BEIRUT (Reuters) - The Syrian army captured the Dahiyet al-Assad district of western Aleppo on Saturday, reversing all the gains made by rebels two weeks into their counter-attack against government-held areas, a war monitor and rebel official said.
State television said the army swept the suburban area for landmines after regaining full control.
The Syrian Observatory for Human Rights, a British-based war monitor, said the army and its allies made several advances on the divided city’s western edge this week, hampering the rebel offensive to break the siege of opposition-held districts.
After heavy air strikes pounded the area, Syrian government forces took Minian village and nearby positions, which were captured by rebels last month, the Observatory said.
Zakaria Malahifji, head of the political office of the Fastaqim rebel group fighting in Aleppo, confirmed the army’s advances.
“Of course, when the regime takes control, it has a negative effect, but there is persistence” among the factions, he said. “And hopefully there will be change in the coming days.”
The city has been divided for years between the government-held west and rebel-held east.
Syrian government forces launched a major Russian-backed assault on eastern Aleppo in September after besieging the area, which the United Nations says is home to 275,000 people.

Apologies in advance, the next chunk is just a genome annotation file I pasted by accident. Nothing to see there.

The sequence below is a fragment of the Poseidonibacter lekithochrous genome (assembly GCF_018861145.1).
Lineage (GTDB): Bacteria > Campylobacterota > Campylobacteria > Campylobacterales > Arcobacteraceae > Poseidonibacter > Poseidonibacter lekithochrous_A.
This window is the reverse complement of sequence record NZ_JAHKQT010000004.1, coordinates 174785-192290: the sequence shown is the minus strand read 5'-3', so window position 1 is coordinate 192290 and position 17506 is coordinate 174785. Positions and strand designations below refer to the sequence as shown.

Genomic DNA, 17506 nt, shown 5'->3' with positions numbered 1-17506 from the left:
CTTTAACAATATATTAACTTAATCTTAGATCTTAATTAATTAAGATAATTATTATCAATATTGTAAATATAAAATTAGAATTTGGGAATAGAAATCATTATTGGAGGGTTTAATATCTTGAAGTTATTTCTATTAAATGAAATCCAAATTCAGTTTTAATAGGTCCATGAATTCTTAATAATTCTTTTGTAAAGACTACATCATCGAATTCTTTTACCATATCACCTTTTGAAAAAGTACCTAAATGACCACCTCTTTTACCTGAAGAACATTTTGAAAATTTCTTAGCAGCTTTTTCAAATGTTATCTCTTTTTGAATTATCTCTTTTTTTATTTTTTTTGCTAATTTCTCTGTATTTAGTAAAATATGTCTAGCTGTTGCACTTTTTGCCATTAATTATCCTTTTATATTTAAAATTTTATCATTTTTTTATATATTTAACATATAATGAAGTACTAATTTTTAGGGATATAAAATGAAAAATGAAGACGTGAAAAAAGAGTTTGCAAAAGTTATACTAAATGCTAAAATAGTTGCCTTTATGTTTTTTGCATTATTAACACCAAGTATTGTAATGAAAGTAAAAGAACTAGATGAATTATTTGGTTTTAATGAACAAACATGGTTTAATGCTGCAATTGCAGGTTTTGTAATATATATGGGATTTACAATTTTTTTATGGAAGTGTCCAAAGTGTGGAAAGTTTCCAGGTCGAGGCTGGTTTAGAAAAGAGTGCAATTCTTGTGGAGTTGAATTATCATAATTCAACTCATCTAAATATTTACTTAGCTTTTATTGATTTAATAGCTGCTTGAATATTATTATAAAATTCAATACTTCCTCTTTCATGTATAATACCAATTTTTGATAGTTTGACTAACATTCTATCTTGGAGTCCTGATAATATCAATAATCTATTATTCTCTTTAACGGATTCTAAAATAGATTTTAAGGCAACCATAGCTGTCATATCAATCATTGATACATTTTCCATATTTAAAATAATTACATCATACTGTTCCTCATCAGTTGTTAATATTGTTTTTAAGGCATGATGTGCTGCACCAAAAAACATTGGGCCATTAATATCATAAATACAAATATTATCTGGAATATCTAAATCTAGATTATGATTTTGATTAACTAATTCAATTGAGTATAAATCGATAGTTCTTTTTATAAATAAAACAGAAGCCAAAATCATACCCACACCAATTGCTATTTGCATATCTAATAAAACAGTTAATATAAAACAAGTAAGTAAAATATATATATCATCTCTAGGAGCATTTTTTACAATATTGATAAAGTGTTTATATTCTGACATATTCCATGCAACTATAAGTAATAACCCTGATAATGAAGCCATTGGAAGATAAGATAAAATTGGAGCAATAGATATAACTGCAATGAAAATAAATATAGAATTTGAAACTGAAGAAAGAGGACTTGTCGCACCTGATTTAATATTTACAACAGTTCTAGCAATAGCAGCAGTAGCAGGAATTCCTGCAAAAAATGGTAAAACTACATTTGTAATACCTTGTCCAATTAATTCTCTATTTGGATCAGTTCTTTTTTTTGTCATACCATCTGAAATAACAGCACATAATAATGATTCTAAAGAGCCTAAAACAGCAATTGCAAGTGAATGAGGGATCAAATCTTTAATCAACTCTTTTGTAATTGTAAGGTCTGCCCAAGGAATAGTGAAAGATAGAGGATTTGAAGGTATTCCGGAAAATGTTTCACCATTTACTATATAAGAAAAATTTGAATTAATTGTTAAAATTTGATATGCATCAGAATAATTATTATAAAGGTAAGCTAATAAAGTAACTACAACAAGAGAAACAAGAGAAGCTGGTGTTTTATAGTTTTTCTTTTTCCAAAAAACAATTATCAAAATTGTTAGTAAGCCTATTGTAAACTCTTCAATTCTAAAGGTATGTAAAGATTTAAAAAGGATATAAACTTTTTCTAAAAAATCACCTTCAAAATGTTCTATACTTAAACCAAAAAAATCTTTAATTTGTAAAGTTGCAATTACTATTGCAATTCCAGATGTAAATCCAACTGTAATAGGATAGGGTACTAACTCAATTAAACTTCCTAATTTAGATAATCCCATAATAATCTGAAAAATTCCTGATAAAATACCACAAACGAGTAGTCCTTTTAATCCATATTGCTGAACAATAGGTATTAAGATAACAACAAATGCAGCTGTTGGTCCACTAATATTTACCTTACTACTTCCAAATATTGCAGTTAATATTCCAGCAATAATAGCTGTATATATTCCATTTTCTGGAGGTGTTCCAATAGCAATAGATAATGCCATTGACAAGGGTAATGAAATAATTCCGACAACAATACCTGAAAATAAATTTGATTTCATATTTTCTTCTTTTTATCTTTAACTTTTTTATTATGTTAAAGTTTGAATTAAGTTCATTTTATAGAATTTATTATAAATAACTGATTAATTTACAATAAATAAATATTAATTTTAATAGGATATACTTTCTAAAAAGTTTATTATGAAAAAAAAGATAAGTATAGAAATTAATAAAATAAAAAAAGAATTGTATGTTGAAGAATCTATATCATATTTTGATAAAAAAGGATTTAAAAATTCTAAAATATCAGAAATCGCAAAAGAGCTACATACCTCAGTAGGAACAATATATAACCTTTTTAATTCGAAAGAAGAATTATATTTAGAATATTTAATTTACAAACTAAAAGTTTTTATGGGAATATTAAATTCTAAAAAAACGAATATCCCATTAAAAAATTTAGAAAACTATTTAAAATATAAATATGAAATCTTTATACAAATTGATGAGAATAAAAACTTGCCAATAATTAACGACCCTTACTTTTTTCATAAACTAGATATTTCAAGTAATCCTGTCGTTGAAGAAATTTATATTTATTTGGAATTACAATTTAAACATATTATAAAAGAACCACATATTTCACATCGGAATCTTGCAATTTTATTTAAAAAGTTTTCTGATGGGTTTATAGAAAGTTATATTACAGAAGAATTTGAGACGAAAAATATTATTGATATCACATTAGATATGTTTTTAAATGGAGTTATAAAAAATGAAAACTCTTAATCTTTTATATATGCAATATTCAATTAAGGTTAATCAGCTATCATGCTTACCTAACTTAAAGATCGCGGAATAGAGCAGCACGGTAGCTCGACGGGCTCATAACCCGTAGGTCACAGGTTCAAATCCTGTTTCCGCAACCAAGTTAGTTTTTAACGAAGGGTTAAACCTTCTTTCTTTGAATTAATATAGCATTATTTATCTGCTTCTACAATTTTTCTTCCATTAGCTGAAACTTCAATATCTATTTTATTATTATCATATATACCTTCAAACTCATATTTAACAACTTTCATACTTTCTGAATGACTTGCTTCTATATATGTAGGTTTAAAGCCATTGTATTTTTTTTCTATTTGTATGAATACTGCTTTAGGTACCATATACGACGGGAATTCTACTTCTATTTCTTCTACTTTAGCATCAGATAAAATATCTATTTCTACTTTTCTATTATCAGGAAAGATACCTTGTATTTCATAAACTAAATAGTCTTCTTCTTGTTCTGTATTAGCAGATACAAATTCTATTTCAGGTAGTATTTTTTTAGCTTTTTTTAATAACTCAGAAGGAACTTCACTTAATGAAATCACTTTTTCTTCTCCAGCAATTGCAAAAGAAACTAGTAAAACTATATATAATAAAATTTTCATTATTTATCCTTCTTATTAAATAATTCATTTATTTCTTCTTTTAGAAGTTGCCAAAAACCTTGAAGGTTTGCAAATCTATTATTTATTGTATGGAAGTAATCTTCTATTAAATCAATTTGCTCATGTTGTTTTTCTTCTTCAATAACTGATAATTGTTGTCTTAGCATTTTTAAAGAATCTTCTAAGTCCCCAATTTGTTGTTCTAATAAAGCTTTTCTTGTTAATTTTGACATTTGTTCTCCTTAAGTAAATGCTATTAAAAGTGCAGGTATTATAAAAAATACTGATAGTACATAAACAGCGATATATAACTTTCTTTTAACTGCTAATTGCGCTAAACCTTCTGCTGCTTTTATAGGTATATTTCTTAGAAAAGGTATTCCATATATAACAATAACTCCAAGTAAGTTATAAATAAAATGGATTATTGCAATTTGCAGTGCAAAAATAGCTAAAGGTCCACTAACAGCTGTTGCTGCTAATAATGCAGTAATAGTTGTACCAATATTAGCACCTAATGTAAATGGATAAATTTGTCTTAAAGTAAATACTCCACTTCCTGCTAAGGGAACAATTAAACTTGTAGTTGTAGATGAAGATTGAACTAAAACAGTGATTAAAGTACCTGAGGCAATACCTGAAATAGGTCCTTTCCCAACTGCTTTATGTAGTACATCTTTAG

On Oct. 28, rebels counter-attacked in a bid to break the siege, targeting western districts of Aleppo in an offensive that included Islamist militants and rebels fighting under the Free Syrian Army banner. But their progress slowed after early advances.
Aleppo has become the most intense front in the war pitting President Bashar al-Assad, helped by Iran, Shi‘ite militias and Russian air power, against mostly Sunni rebels groups, some backed by Turkey, the United States and Gulf monarchies.
Quoting a Syrian military source, state news agency SANA said the army and its allies were steadily advancing on the western outskirts.
This week the army also captured the 1070 Apartments district and nearby hills in southwest Aleppo, a focal point of fighting for months and important because of its position alongside a corridor used by the government into the western zone.
Russia says its air force has been observing a moratorium on air strikes on rebel-held eastern Aleppo since Oct. 18. The Observatory and emergency workers in eastern Aleppo said heavy air strikes had killed at least 450 people, and hit hospitals and other civilian facilities prior to that.
Warplanes hit several areas of Aleppo’s western suburbs and countryside on Saturday, where rebels had been trying to advance, the Observatory said.
Rebel shelling of government-held western Aleppo has meanwhile killed 92 people, including 29 children, during the two-week offensive, the Observatory reported.
Reporting by Ellen Francis; Editing by Jon Boyle